Six Sigma and Lean are all the rage with some of our clients. If you haven’t heard of them, Six Sigma is a set of business practices (originated at Motorola) designed to improve processes by eliminating defects, and Lean is a business system (pioneered at Toyota) that aims to reduce waste and improve customer value. Both can bring tremendous improvements to organizations.
(Those of us of a certain age remember similar process improvement methodologies like Reengineering and TQM.)
One client in particular is a devout follower of both Six Sigma and Lean. And for good reason. The processes help clarify issues, diagnose root causes, and pinpoint business solutions. This client, however, has not always been great at implementing those great business solutions.
When they adopted these new business improvement methods, they jumped in with both feet. They sent people to training on new tools and techniques, started measuring their use, and encouraged people to get certified in improvement methodologies. All in, over
30% of their staff is certified in a business improvement method.
With a stable of Black Belts and a sizable budget for Lean consultants, the organization is well positioned to develop the best business solutions in their industry for their customers. But it has not always been smooth sailing as they got used to their shiny new toolkits.
Their internal and external process experts worked on projects for months and even years, but the organization got stuck when leaders argued about business needs and budget priorities, middle managers questioned the data and the process used to develop the solutions, and front line employees just paid no attention to the new ideas.
They came face to face with the realization that the biggest challenges to making change happen within organizations are people issues. They realized that they needed to spend a little time thinking about how people internalize the new behaviors required rather than dedicating all of their focus to processes and systems.
General Electric realized, years ago, that Six Sigma falls short unless people within the organization make the personal changes necessary to behave differently. Some within GE use the equation E = Q x A. The Effectiveness of the solution is equal to the Quality of the solution multiplied by the Acceptance in the organization of that solution. The highest quality business solutions are not effective unless they are accepted by people who need to act on them.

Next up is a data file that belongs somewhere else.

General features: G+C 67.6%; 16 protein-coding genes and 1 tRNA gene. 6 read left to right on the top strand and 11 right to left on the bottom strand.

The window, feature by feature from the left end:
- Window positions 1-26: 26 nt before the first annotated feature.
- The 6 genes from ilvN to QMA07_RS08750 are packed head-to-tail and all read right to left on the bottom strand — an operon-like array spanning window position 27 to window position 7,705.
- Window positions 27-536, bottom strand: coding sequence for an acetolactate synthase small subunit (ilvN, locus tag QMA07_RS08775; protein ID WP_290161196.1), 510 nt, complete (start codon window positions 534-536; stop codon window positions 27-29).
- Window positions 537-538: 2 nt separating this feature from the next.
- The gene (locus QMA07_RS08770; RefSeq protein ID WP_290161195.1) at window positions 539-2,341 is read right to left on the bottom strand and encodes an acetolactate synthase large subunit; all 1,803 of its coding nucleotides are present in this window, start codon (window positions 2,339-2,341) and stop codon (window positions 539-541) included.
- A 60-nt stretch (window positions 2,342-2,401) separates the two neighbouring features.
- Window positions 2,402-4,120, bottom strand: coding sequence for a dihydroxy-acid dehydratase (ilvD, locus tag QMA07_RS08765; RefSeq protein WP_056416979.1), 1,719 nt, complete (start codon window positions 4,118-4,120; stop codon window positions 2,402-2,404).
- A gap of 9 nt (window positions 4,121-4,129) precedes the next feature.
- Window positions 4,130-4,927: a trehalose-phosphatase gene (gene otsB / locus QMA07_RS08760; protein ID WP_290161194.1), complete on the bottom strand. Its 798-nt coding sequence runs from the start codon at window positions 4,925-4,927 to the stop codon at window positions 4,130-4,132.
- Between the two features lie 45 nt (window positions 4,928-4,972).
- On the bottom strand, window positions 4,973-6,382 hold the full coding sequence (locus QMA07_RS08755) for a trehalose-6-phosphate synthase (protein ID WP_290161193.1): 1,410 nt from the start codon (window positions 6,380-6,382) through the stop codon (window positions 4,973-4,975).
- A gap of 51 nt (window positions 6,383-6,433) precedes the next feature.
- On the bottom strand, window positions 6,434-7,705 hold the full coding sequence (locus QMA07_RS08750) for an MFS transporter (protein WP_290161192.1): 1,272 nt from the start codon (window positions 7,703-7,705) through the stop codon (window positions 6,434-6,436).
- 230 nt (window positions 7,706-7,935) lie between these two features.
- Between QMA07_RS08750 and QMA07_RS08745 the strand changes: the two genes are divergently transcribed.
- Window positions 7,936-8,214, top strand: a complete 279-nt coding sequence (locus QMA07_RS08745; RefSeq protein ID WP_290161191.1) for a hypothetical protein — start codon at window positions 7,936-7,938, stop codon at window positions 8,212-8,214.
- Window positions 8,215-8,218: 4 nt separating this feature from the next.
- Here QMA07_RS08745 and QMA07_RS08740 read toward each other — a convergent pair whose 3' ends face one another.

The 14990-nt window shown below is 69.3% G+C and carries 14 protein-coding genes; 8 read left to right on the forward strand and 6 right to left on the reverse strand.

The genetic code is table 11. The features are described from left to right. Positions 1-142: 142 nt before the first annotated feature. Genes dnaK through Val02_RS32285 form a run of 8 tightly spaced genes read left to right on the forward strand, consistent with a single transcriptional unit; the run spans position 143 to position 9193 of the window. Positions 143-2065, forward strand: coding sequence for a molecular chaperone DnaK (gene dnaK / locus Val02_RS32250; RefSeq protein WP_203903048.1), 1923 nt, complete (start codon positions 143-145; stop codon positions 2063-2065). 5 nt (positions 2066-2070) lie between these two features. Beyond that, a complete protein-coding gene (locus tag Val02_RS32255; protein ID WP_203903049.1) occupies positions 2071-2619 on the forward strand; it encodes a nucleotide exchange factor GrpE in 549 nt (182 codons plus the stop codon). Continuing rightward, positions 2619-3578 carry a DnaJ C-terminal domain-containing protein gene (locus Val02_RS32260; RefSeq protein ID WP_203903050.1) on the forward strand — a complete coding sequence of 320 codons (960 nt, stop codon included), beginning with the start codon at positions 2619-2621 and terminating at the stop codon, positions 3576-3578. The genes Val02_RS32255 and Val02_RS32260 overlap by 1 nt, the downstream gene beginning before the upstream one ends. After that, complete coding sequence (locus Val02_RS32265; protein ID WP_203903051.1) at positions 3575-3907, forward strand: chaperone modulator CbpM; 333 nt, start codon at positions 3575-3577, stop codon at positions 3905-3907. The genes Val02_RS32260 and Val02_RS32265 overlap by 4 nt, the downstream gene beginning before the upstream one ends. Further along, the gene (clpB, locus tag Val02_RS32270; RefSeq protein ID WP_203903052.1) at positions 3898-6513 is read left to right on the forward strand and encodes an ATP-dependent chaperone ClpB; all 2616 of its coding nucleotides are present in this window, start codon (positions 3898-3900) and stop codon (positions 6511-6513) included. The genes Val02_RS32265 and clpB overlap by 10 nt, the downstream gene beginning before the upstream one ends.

The focus on the “people stuff” in and of itself is a discipline called Change Management (not to be confused with technical change management / version control). Change management is the next frontier of business improvement for organizations of all sizes. The newly formed Association of Change Management Professionals (ACMP) is growing quickly and globally.
Just as Six Sigma and Lean started with big companies and has since “trickled down” to smaller organizations, effectively managing change is starting to trickle. You don’t have to be big or rich to be fast… you just have to be fast to be fast.
How did our client make the most of the huge investment they had made in Six Sigma and Lean? They focused on Change Management. They acquainted leaders with their role in driving change; included Change Management as part of basic skills training for managers; and certified a group of internal experts on how to make change stick.
Don’t forget about Six Sigma and Lean. It is all great stuff. But remember to include a focus on people. Organizations with a Change Management competency help their people move from thinking and acting in existing ways to thinking and acting in new ways that are required for the organization’s success. A great solution is no good if people don’t act accordingly.